The Confucian study ethics that are ubiquitous to the East exist in Taiwan as much as among its neighbors. Said Reazony, "It is almost mandatory for kids to go to after-class schools; even children in kindergarten have to go nowadays." The term "PC" is also a bit of a misnomer, as families will usually only own one “personal computer,” and host it in the living room – putting implicit parental control over access for the younger gamer.

As such, PC cafe culture dominates: It lies outside of immediate supervision, and the low-cost access to titles allows friends to play together without restriction. But as they grow older, the often dingy PC cafe scene makes way for home ownership. "I think it might be 7:3," guessed Taipei Snipers jungler Mountain. "70% play at home."

The Eastern PC cafe culture is often credited for South Korea's dominance in similar titles, and a factor in producing Taiwan's own Sen in Starcraft 2. But, lately, the region's community figures worry it might no longer be enough to keep the region relevant.


"What's that?" responded GodJJ blankly when asked about WirForce, a recent LAN party featuring his former support and captain MiSTakE. History and literature on Taiwanese gaming is also notably absent. According, erroneously, to Snipers top laner Zonda, "Taiwan esports began from TPA winning the championship. If they didn't, I think Taiwan esports would not have started."

"The scene doesn't have an OnGamers,, ggChronicle, Paravine, and other journalist sites to provide good esports coverage as well as educate fans," complained Reazony. "It's basically a bunch of redditors arguing on forums." He explained that, despite the nation's notable successes, the gamer-to-esports-fan conversion is relatively low. The average player doesn't pay attention to the LCS and won't pay for an OGN subscription. Further, Korean cultural rivalry negatively colors their perspective, and anything involving China degenerates rapidly into heated political arguments in chatrooms instead. And the situation isn't unique to the League of Legends scene.

"The scene has definitely cooled off quite a bit since Taiwanese teams have been getting crushed on the international stage in the past two years, but the culture itself is also a huge factor," he expounded. "Whenever a Taiwanese wins a world championship in any field, the media will always go on massive hype, and the government will come in and say 'you make the Taiwanese proud.' However, after the hype, the lack of infrastructure makes it impossible to develop talents."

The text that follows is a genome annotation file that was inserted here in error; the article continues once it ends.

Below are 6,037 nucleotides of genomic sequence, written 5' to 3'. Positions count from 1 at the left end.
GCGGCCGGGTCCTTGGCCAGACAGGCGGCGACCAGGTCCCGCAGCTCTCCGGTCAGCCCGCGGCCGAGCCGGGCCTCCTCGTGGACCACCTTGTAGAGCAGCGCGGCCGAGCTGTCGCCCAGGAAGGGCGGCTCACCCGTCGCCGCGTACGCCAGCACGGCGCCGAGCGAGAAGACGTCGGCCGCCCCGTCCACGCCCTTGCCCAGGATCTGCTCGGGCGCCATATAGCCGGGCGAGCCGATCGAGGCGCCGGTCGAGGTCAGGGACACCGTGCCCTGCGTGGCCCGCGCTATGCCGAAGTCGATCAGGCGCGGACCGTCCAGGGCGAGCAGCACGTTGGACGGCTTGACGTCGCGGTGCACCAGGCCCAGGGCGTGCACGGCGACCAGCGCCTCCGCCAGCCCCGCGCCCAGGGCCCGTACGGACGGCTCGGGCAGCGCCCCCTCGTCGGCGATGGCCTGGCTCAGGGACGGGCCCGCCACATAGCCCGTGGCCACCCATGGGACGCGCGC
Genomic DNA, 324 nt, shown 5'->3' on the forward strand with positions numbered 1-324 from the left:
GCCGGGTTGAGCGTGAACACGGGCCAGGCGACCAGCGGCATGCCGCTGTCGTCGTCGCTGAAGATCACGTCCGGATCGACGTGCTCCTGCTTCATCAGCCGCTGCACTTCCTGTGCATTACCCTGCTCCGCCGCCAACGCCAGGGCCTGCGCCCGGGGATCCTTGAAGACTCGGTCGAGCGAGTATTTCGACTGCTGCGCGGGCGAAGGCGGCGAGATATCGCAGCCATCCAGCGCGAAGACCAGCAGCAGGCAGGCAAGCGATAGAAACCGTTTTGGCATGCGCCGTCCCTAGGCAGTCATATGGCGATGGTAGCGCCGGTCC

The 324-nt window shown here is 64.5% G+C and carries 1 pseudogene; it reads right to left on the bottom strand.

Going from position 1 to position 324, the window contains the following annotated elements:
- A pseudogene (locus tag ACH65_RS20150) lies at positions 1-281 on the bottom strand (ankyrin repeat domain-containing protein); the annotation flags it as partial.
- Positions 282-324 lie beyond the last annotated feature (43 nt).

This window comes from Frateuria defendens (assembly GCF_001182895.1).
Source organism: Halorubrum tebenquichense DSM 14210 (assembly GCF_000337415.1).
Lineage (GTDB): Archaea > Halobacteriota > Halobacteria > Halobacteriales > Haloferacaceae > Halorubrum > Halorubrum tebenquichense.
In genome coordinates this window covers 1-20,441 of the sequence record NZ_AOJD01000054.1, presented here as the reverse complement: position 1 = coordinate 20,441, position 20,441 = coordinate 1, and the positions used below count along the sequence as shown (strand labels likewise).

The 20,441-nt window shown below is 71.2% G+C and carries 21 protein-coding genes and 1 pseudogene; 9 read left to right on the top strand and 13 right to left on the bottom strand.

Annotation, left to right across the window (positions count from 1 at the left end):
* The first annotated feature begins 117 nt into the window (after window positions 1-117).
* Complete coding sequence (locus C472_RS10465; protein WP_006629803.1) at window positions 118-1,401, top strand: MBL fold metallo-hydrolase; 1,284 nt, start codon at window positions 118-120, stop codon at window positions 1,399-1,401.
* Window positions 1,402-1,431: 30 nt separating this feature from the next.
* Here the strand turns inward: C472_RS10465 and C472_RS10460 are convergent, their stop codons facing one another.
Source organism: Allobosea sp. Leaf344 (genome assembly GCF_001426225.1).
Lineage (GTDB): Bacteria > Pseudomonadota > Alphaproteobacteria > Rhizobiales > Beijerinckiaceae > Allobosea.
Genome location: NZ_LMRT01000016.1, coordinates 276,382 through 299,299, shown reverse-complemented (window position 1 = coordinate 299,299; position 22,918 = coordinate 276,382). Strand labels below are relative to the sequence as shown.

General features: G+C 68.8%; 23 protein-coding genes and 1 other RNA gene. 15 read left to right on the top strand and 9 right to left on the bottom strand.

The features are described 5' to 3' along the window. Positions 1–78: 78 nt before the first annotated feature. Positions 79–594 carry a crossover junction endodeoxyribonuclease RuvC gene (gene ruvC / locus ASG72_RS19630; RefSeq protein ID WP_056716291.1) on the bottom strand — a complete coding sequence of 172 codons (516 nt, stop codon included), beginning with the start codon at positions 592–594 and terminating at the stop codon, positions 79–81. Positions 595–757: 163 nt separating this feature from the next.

Grassroots support exists, but it’s in a highly tenuous state. "The LoL Nova League (LNL) is an amateur league consisting of eight teams, and like the Garena Premier League (GPL), there is prize money in the end in order to sustain teams. The circuit below the LNL, however, is very unstable."

Reazony highlighted ESR and 4Gamers as alternate third-party circuits, but noted that they were far more reliant on sponsorship money than the bigger Garena-supported circuits.

Yet, despite the problems facing a nation and competitive scene in a slump, Reazony's optimistic about its future. "I know Garena has some big plans going on. I can't say too much about it, but I have to say I'm really excited about next year. If all things go accordingly, this can be a big jump for the scene."

Can Taiwan climb back into the international limelight? There is no doubt its players are world-class, with the island’s relative isolation often benefiting their development. Gamerbee’s Evo 2010 debut forced a reconsideration of a supposedly weak Street Fighter character, and Starcraft 2’s Sen is credited with the innovation and development of Zerg opening plays. The Assassins, true to their name, took out all of 2012’s frontrunners from behind -- the island’s gamers have a habit of triumphing over even their own expectations, making Taiwan among the scrappiest and most dynamic forces in competitive gaming.

Their challenge, for now, is to preserve that spirit in the face of heightening and increasingly formalized competition.